Thursday, June 24th, 2010 11:23 am
Most of what I could write here has already been written, so in lieu of financial analysis of the budget I offer you Millennium Dome, Elephant's take on it, and Mark Thompson covers most of the points I wanted to make about whether or not this is a 'betrayal' of Liberal Democrat principles.

This budget was always going to be a problem for Liberal Democrat supporters. People expect the Conservatives to tax the poor and let the rich off, so a budget that largely does the reverse comes as a pleasant surprise, and Lib-Dem-minded people like them for it. Conversely, the Liberal Democrats have always argued that early spending cuts and VAT rises are bad ideas, so when we end up supporting both of those things, it risks making us look hypocritical, indecisive and a bit weak. To people who broadly supported us during the election and liked what we were saying, this budget has had the effect of making us look as thought we've moved away from our position, while the Conservatives have moved towards it. And so they like us a bit less, and the Conservatives a bit more. In the short-term-memory arena of UK politics, that can be fatal. (I'm not saying that it's completely unreasonable; I think the effect is exaggerated, but if you voted for party X because of a particular policy, and then party X gets into government and doesn't implement that policy, you might well re-think your support for that party, depending on the reasons, and on whether there are other parties around that promise the same thing.)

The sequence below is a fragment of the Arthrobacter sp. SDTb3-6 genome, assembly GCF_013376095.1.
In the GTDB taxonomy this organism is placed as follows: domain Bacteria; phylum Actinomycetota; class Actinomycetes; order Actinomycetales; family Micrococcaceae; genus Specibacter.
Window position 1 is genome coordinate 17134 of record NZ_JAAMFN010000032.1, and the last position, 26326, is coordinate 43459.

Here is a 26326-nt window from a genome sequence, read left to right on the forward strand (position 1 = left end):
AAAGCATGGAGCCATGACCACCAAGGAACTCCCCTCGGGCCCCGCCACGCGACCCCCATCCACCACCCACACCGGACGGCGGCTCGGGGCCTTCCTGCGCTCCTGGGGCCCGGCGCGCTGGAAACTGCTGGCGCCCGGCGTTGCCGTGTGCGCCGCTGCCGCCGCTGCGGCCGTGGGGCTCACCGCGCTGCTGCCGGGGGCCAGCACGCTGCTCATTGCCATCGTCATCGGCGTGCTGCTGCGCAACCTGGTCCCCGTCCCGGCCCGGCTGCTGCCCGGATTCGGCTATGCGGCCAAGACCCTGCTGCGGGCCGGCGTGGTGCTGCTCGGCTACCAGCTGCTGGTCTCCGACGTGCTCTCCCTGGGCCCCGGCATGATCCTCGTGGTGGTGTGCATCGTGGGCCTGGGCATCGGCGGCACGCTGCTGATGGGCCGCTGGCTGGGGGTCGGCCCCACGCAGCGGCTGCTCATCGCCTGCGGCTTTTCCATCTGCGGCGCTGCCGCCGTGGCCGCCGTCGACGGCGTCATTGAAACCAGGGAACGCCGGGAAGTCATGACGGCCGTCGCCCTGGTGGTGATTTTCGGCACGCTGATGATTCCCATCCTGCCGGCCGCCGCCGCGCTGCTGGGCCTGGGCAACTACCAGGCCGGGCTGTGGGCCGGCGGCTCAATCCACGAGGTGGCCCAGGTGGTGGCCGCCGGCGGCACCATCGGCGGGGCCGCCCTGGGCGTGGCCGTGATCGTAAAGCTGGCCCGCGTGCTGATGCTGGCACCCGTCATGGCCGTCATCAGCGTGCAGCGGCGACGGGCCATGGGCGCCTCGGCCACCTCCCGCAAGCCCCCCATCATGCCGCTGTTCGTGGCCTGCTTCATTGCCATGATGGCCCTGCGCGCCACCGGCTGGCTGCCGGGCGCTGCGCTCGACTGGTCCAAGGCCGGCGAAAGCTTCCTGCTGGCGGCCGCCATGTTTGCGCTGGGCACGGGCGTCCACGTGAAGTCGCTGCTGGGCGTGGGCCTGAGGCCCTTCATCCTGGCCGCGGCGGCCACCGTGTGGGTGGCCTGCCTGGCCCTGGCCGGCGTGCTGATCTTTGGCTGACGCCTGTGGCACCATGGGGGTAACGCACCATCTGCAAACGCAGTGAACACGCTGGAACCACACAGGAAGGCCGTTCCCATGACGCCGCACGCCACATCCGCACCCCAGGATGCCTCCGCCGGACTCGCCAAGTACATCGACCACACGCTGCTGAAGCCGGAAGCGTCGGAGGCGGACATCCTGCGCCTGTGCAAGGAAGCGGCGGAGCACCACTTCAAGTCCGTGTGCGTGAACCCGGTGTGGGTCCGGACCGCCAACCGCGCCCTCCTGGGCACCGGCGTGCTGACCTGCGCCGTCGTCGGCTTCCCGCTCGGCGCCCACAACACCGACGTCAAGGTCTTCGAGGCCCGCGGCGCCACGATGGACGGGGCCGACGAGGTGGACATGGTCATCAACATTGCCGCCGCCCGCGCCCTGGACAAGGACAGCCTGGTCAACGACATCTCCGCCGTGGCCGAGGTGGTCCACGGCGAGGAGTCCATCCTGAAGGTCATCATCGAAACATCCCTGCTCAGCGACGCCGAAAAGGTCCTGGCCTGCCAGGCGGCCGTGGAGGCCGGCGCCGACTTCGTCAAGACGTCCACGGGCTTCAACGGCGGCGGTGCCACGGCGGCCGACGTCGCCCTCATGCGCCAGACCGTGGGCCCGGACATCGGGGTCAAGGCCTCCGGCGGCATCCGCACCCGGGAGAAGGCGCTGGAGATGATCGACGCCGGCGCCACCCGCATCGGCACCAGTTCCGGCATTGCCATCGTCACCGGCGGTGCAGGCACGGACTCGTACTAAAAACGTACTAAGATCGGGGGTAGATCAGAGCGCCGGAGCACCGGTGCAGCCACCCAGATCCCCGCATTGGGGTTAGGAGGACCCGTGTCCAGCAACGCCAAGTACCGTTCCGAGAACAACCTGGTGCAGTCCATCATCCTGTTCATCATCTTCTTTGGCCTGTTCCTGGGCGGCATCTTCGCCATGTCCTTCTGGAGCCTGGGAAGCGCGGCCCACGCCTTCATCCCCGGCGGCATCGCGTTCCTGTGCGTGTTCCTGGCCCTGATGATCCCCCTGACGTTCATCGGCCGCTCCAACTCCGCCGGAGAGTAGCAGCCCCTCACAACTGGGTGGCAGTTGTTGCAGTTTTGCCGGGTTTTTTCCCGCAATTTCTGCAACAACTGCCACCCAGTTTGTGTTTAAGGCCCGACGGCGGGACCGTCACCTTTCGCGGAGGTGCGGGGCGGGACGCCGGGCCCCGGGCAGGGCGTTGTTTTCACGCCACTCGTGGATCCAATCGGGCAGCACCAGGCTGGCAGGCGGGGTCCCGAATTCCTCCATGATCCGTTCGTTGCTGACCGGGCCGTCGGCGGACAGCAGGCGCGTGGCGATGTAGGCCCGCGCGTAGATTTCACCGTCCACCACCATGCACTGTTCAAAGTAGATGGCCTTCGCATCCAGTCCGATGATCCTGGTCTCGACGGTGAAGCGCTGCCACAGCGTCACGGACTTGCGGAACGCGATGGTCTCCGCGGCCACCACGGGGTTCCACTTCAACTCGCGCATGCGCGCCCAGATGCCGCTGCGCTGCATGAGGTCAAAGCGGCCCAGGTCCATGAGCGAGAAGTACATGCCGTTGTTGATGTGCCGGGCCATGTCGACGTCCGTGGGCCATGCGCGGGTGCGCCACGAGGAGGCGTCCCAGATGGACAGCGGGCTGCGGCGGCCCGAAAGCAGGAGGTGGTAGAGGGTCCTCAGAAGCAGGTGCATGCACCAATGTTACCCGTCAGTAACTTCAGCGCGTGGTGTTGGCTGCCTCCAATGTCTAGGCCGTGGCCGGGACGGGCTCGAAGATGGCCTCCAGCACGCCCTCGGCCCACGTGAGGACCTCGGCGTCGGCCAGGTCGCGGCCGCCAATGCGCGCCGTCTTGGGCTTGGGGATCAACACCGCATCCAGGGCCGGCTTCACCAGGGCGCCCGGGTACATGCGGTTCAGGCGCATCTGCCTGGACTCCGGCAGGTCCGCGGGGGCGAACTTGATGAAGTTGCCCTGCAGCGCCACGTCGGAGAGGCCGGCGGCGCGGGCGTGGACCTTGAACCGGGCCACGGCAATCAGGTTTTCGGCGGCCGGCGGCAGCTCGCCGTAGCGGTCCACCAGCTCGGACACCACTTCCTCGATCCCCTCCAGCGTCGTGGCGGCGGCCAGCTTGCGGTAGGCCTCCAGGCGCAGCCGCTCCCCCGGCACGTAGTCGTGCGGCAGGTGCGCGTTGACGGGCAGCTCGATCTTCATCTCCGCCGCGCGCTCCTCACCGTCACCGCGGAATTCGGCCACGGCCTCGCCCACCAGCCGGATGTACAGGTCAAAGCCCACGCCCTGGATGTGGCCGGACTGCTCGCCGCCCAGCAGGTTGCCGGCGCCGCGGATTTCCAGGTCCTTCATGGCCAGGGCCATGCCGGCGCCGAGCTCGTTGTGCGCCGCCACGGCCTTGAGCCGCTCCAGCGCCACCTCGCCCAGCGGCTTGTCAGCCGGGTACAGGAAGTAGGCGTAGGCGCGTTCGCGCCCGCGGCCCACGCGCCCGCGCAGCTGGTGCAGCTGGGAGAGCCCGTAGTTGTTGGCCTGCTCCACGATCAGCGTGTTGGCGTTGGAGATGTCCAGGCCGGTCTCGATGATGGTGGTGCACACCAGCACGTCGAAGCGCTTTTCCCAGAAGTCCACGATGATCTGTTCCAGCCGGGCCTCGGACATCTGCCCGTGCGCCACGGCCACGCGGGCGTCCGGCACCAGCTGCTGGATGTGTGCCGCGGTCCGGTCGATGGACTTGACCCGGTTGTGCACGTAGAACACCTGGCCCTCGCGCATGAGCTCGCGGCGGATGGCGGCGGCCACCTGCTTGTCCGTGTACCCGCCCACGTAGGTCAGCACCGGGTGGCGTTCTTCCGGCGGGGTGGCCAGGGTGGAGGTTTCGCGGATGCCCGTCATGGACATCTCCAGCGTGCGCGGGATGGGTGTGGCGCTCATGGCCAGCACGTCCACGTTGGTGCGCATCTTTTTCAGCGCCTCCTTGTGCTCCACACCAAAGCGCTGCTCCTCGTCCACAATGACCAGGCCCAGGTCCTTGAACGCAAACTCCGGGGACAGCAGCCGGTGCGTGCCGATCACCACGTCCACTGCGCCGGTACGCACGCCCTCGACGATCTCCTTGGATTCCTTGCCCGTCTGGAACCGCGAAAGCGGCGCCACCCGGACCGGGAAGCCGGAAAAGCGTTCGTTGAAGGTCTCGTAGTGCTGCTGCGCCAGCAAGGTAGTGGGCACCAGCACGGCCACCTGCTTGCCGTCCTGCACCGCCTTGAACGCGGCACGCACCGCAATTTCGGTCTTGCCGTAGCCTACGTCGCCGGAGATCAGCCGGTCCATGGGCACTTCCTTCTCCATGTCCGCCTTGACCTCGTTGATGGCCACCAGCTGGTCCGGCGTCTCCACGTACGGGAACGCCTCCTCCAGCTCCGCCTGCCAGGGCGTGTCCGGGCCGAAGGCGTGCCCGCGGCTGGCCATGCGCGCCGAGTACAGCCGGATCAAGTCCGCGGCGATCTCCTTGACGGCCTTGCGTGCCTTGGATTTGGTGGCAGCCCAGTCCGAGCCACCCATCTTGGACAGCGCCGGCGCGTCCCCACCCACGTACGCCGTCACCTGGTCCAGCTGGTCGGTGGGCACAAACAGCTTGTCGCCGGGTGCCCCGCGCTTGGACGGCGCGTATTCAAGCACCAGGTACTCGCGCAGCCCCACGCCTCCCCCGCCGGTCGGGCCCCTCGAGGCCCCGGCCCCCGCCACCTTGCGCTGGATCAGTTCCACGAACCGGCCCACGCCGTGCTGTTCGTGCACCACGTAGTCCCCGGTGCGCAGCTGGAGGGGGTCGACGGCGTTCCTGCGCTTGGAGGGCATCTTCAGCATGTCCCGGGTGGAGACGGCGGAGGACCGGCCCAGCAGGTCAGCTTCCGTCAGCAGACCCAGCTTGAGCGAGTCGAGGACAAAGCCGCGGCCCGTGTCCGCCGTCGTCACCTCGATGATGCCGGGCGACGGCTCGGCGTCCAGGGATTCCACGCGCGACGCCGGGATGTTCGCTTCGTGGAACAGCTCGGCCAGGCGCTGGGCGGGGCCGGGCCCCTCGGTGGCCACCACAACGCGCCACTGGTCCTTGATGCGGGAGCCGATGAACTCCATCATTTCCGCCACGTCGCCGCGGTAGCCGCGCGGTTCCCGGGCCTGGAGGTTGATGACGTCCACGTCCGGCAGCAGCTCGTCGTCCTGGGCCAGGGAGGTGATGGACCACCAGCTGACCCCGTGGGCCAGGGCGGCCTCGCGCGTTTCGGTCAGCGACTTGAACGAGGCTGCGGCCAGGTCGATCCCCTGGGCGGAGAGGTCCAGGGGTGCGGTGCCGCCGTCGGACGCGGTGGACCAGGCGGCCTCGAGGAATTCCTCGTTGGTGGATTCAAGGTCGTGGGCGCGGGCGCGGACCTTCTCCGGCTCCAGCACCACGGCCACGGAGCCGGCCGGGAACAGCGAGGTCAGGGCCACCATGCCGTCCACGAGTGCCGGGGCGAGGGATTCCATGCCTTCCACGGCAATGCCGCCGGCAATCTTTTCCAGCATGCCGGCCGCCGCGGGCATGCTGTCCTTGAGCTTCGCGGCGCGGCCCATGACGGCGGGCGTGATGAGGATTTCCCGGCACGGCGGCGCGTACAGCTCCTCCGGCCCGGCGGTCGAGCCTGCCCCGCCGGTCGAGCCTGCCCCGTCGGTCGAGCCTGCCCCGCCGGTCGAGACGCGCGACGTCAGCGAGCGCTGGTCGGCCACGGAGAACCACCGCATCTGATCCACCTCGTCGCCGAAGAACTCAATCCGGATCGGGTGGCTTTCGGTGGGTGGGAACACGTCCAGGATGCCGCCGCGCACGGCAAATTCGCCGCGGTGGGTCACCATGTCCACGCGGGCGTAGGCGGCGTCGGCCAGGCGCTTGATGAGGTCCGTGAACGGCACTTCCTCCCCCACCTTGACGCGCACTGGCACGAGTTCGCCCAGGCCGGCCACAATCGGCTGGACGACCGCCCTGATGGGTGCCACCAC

However, that's an inevitable quality of coalition politics. It's not a surprise; I voted for the coalition expecting and accepting it. For the coalition to work, there are going to have to be occasions where Liberal Democrat MPs are going to have to vote for policies they'd vote against if they were solely in charge and, indeed, occasions where Conservative MPs are going to have to vote for policies that they'd vote against if they were solely in charge. With only a fifth of the MPs of the Conservatives, the Liberal Democrats are probably going to have to do it more often than the Conservatives, and probably more often than we'd like.

That doesn't mean that the Liberal Democrats will have to vote for everything they don't like. Coalition isn't about agreeing on everything, it's about finding a programme that you can both support enough of to make it worthwhile, and which doesn't contain any red-line policies that you can't support. The programme may contain policies that the Liberal Democrats (or Conservatives) pledge to repeal or reverse at the earliest opportunity; it shouldn't contain any that either party is so unhappy with that it won't live with the policies for the next five years. (As a rule of thumb.)

It also doesn't mean I have to be happy when I get an e-mail from Nick Clegg in support of the budget that's weakly-worded, self-congratulatory, and strangely silent on the issue of welfare cuts or the VAT rise. I expect better. I realise that a letter to the membership is effectively public but ... well, we're not stupid. The Lib Dem membership can spot issues that are simply being avoided a mile off, and I think we deserve more respect than that.